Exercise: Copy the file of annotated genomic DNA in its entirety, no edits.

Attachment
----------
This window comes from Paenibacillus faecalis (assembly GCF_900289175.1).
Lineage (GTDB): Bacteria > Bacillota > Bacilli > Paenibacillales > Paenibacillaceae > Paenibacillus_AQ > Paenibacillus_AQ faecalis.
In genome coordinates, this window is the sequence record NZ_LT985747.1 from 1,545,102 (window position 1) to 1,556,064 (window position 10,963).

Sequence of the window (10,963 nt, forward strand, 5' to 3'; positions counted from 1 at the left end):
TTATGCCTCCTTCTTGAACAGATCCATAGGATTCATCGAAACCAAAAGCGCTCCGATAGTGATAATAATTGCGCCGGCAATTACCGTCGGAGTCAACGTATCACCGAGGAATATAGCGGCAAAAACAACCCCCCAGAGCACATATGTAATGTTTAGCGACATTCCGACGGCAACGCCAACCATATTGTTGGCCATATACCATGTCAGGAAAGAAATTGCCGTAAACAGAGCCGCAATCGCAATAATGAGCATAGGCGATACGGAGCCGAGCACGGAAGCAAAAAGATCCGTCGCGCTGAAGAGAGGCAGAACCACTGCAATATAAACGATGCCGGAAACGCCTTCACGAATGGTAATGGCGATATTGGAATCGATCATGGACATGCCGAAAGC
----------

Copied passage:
This window comes from Paenibacillus faecalis (assembly GCF_900289175.1).
Lineage (GTDB): Bacteria > Bacillota > Bacilli > Paenibacillales > Paenibacillaceae > Paenibacillus_AQ > Paenibacillus_AQ faecalis.
In genome coordinates, this window is the sequence record NZ_LT985747.1 from 1,545,102 (window position 1) to 1,556,064 (window position 10,963).

Sequence of the window (10,963 nt, forward strand, 5' to 3'; positions counted from 1 at the left end):
TTATGCCTCCTTCTTGAACAGATCCATAGGATTCATCGAAACCAAAAGCGCTCCGATAGTGATAATAATTGCGCCGGCAATTACCGTCGGAGTCAACGTATCACCGAGGAATATAGCGGCAAAAACAACCCCCCAGAGCACATATGTAATGTTTAGCGACATTCCGACGGCAACGCCAACCATATTGTTGGCCATATACCATGTCAGGAAAGAAATTGCCGTAAACAGAGCCGCAATCGCAATAATGAGCATAGGCGATACGGAGCCGAGCACGGAAGCAAAAAGATCCGTCGCGCTGAAGAGAGGCAGAACCACTGCAATATAAACGATGCCGGAAACGCCTTCACGAATGGTAATGGCGATATTGGAATCGATCATGGACATGCCGAAAGC